Chronic traumatic encephalopathy

Chronic traumatic encephalopathy

Chronic traumatic encephalopathy, or CTE, is a degenerative brain disorder which is tied to repeated head injuries. CTE is characterized by an accumulation of tau protein around the blood vessels of the brain.

Researchers have found CTE in soldiers, athletes, and others who have suffered repeated concussions or brain trauma. This disorder is associated with mood changes, dementia, and aggression. Concussions are injuries which impair a person’s functions, like memory or balance.

The most high-profile cases of CTE, diagnosed definitively only after death, have involved professional boxers and football players. But still much remains unknown about CTE, counting how to differentiate it from other degenerative brain diseases before death and who is most vulnerable.

Causes of CTE

The available literature specifies that the greatest risk factor for CTE related changes is repetitive brain injury — recurring, forceful blows to the head which do not, separately, result in symptoms.

Hence, CTE is caused by repetitive hits to the head continued over a period of years. Significantly, not everyone who has suffered repetitive head trauma will develop CTE. There are some other risk factors that make people more prone to develop CTE than others, counting;

  • Age of first exposure to head impacts

Players who begin playing contact sports at younger ages are at greater risk for Chronic traumatic encephalopathy. Several studies show that exposure to head impacts before 12 is related to worse outcomes than starting after 12.

  • Length of exposure to head impacts

Athletes having longer careers playing contact sports are also at higher risk than those with shorter careers. Moreover, longer career athletes are likely to have more severe pathology than those with shorter careers.

There are other risk factors as well which have yet to be discovered, including possible genetic differences which make some people more prone to develop CTE than others.

More research will help scientists determine those factors which help them to understand how to prevent and treat the disease.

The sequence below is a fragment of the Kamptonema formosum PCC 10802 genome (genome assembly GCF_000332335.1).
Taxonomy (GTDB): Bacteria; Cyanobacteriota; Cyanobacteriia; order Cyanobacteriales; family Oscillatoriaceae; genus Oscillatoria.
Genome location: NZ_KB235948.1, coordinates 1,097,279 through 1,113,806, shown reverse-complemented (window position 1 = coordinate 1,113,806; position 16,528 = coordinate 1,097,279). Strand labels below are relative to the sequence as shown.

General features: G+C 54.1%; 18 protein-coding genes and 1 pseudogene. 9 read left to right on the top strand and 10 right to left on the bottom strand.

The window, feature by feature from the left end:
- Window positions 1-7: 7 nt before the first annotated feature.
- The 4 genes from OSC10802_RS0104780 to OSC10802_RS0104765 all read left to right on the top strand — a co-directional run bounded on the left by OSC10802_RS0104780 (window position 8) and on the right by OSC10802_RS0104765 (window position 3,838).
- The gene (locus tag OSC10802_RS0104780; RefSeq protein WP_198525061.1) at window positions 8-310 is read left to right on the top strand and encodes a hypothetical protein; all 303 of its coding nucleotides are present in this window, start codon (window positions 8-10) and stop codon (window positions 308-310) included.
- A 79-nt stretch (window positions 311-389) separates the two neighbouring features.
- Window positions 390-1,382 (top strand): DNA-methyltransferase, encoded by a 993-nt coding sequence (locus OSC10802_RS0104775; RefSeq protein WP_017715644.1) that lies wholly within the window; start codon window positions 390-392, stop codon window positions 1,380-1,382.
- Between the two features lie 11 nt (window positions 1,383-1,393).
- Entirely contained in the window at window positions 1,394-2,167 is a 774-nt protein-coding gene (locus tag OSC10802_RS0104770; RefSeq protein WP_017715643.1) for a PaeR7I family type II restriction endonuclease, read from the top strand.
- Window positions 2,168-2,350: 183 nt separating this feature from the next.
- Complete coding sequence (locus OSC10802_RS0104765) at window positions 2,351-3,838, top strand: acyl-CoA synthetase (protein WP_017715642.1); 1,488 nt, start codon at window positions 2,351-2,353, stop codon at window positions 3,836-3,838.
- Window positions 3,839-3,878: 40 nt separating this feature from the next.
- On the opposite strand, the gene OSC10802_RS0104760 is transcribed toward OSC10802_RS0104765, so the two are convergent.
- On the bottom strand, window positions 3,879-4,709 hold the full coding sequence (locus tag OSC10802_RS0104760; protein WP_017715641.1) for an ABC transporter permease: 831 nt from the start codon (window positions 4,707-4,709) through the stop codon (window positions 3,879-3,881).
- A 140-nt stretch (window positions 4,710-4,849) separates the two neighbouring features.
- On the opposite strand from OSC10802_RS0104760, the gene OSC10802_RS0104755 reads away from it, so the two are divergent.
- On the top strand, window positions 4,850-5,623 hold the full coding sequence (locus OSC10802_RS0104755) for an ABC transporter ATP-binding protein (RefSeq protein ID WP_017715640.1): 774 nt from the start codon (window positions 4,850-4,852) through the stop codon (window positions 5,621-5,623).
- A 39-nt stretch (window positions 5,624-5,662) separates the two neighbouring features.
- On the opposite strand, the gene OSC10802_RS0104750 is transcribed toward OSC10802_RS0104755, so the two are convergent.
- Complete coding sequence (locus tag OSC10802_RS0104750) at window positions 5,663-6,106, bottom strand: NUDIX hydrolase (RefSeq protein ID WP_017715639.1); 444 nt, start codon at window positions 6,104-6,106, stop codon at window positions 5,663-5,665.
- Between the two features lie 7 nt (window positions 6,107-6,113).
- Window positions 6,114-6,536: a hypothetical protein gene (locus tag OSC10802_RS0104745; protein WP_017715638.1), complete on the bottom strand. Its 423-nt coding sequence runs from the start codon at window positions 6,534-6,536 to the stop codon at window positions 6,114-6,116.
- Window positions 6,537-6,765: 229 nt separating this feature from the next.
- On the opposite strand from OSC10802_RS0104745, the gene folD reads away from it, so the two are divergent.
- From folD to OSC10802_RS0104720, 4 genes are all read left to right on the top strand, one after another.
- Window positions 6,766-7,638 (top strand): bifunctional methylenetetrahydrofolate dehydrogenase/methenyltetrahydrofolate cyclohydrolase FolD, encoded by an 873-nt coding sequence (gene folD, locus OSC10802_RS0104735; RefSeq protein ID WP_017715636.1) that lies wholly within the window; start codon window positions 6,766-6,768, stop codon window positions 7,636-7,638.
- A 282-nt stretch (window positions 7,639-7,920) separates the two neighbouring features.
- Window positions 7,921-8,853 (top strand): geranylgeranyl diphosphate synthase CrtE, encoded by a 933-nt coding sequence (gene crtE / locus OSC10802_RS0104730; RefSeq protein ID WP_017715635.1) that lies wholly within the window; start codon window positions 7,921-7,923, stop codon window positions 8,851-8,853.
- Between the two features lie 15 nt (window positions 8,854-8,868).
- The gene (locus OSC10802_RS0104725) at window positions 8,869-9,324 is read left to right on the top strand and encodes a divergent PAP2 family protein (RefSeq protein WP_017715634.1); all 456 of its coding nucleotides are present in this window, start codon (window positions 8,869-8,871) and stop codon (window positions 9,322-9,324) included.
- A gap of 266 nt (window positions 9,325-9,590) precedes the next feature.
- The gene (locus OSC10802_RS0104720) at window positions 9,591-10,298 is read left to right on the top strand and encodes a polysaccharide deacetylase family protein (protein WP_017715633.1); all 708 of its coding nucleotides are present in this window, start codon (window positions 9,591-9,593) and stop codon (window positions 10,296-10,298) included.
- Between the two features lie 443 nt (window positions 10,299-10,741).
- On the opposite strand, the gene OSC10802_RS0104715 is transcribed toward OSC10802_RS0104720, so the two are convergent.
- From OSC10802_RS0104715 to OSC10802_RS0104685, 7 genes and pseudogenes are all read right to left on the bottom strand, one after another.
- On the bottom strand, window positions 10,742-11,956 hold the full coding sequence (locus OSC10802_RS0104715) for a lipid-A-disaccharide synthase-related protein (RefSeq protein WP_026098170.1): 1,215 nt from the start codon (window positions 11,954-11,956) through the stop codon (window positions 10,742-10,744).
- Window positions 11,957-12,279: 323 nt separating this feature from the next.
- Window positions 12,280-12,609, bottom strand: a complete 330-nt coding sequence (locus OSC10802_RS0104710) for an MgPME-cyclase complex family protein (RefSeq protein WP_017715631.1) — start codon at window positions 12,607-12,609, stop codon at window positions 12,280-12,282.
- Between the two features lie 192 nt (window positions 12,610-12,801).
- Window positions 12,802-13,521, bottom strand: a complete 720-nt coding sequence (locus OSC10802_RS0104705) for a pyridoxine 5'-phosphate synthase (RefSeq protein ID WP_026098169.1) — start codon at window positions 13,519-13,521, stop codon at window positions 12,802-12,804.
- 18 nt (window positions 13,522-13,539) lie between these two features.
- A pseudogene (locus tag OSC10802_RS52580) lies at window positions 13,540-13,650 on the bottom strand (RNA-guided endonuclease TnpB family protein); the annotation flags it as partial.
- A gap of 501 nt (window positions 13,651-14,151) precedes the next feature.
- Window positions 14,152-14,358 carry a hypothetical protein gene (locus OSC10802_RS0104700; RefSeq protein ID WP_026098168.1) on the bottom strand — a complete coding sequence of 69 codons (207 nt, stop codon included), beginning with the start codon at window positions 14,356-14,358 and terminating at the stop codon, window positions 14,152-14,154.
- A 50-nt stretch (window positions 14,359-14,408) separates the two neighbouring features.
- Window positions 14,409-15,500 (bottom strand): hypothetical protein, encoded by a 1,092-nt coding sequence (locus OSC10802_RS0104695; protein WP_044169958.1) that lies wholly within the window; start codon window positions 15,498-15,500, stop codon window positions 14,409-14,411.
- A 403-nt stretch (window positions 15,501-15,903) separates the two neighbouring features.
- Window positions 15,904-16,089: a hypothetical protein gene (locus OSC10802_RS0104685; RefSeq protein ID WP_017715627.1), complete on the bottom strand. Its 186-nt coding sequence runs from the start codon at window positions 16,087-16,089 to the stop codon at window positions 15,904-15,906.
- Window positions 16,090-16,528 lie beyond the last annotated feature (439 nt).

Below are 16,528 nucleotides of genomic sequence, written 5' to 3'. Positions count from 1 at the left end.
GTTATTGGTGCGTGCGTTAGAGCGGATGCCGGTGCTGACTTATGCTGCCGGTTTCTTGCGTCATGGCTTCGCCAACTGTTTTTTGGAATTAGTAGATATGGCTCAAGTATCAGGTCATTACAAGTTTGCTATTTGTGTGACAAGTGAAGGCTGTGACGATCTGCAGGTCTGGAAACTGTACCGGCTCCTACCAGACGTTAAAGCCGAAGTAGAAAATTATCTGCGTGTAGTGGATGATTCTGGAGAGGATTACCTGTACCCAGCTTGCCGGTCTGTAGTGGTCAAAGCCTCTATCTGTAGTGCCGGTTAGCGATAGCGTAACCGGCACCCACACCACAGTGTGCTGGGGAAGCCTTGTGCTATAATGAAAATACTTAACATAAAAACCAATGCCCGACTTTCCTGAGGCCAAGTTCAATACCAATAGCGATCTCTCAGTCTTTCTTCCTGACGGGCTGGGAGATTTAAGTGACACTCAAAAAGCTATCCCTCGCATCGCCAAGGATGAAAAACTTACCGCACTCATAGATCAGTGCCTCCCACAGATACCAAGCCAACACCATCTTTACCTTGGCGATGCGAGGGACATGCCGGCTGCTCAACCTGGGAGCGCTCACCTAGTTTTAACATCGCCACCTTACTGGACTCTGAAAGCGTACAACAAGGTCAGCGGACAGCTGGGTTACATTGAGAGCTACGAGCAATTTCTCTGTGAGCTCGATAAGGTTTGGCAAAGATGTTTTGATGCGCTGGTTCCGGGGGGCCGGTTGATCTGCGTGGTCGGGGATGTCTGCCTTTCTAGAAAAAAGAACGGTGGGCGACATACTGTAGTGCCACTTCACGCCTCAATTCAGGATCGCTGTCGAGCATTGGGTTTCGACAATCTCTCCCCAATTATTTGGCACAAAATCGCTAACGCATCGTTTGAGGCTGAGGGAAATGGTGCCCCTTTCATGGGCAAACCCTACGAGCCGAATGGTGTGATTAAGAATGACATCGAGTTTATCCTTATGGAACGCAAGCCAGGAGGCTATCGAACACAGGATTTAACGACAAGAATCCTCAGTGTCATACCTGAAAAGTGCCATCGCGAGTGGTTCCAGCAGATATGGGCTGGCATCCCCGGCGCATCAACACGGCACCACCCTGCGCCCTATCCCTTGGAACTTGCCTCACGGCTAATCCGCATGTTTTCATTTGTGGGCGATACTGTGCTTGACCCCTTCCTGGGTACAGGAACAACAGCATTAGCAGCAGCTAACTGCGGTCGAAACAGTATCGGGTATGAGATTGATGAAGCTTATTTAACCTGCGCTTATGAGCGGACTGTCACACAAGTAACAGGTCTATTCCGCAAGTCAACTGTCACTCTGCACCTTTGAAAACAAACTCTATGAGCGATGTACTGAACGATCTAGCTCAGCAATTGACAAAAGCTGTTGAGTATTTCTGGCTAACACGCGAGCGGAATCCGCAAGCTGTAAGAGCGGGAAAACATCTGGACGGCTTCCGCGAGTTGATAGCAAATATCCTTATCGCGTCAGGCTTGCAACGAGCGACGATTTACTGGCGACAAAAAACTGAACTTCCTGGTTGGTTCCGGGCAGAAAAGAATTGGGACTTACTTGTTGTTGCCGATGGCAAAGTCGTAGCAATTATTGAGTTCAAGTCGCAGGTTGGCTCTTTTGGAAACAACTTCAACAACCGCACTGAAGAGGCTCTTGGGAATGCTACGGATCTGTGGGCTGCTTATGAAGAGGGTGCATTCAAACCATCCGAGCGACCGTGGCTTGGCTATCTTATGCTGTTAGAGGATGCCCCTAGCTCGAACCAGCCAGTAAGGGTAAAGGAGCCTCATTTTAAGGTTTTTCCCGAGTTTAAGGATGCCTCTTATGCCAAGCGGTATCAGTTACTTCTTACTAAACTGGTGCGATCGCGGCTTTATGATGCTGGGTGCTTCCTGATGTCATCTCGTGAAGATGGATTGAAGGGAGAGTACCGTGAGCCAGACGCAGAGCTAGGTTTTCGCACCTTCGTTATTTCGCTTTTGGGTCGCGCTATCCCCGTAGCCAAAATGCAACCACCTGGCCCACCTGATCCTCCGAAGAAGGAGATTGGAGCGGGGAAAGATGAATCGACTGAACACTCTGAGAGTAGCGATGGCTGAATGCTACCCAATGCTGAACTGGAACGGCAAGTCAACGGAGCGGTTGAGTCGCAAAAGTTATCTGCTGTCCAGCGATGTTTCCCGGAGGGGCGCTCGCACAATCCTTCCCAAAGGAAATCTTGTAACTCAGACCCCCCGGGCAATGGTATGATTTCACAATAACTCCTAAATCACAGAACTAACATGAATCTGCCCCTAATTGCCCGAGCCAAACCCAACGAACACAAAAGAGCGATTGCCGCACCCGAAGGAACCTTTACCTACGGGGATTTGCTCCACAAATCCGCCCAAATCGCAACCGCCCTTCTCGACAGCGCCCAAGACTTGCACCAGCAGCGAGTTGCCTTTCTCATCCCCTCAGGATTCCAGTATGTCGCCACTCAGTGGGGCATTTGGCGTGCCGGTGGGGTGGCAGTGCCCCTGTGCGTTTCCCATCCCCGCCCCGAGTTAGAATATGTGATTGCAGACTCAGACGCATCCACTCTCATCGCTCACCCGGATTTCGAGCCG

Researchers and physicians are only beginning to comprehend aspects of CTE. But more research and time are needed. Therefore, a consensus has not yet been reached on the signs of CTE.

However, based on current knowledge, the symptoms of CTE may sometimes be similar to those of other problems which involve considerable loss of brain cells, counting Alzheimer’s and Parkinson’s disease. Possible signs of CTE include;

  • Memory loss.
  • Personality changes (including suicidal thoughts and depression).
  • Erratic behavior (aggression).
  • Problems paying attention and organizing thoughts.
  • Difficulty with motor skills and balance.

Like Alzheimer’s dementia, this condition is also characterized by tangles of the abnormal protein tau in the brain.

However, unlike Alzheimer’s dementia, these tangles appear around small blood vessels, and beta-amyloid plaques are only found in certain circumstances.


Presently, there is not a proper test to determine if somebody has CTE. This is because CTE is a rather new area of a survey for researchers and physicians. Moreover, formal clinical guidelines for managing and diagnosing CTE do not yet exist.

A final diagnosis can only be made through an autopsy after death. Researchers are trying to further understand CTE and to find ways to diagnose CTE during life.

To suspect CTE, a thorough medical history, neurological exams, mental status testing, brain imaging, and other diagnostic tests may be used to rule out other probable causes.


Today, there is no proper treatment and cure for CTE. The only known way for its prevention is to avoid repeated head injuries.

People with probable signs of CTE may benefit from some of the same types of care provided for people with Alzheimer’s disease and other types of dementia.

Numerous major research initiatives are proceeding to gain further understanding into the patterns of injury and brain changes which may be concerned in CTE. Moreover, researchers are trying to develop new strategies for its prevention, diagnosis, and treatment.



The author is a Medical Microbiologist and healthcare writer. She is a post-graduate of Medical Microbiology and Immunology. She covers all content on health and wellness including weight loss, nutrition, and general health. Twitter @Areeba94789300

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